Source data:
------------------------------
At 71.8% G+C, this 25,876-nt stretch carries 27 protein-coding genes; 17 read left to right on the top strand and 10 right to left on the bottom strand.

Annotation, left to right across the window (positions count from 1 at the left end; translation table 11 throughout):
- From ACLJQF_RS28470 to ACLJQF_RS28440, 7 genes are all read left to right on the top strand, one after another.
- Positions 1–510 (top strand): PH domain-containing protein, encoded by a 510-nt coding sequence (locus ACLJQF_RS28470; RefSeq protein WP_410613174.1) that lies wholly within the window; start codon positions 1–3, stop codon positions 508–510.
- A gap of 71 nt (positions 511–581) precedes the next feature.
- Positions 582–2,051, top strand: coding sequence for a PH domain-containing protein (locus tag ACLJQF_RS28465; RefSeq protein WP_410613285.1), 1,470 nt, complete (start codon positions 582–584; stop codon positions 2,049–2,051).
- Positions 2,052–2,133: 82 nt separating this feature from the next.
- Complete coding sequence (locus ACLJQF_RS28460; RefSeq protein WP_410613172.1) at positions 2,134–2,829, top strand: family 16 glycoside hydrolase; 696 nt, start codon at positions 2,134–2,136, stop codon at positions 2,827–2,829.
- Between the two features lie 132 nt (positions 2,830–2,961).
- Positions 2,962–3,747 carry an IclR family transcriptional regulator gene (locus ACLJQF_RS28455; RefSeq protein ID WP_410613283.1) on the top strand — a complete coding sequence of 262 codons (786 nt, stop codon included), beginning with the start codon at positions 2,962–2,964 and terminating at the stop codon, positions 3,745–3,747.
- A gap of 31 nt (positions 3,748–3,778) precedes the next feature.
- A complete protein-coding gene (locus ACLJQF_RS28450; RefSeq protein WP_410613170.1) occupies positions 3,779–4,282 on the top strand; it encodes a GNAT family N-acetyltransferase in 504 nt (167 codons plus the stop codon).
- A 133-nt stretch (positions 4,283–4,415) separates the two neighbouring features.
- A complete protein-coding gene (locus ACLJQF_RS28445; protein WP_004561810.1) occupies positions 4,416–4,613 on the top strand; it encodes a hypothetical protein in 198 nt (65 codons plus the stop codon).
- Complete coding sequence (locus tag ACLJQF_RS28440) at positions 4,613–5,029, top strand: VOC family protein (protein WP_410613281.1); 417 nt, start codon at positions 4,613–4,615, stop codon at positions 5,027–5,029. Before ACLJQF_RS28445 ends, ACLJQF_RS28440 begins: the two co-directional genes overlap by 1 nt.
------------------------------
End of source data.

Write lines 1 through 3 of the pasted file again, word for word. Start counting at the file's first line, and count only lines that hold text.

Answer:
At 71.8% G+C, this 25,876-nt stretch carries 27 protein-coding genes; 17 read left to right on the top strand and 10 right to left on the bottom strand.

Annotation, left to right across the window (positions count from 1 at the left end; translation table 11 throughout):
- From ACLJQF_RS28470 to ACLJQF_RS28440, 7 genes are all read left to right on the top strand, one after another.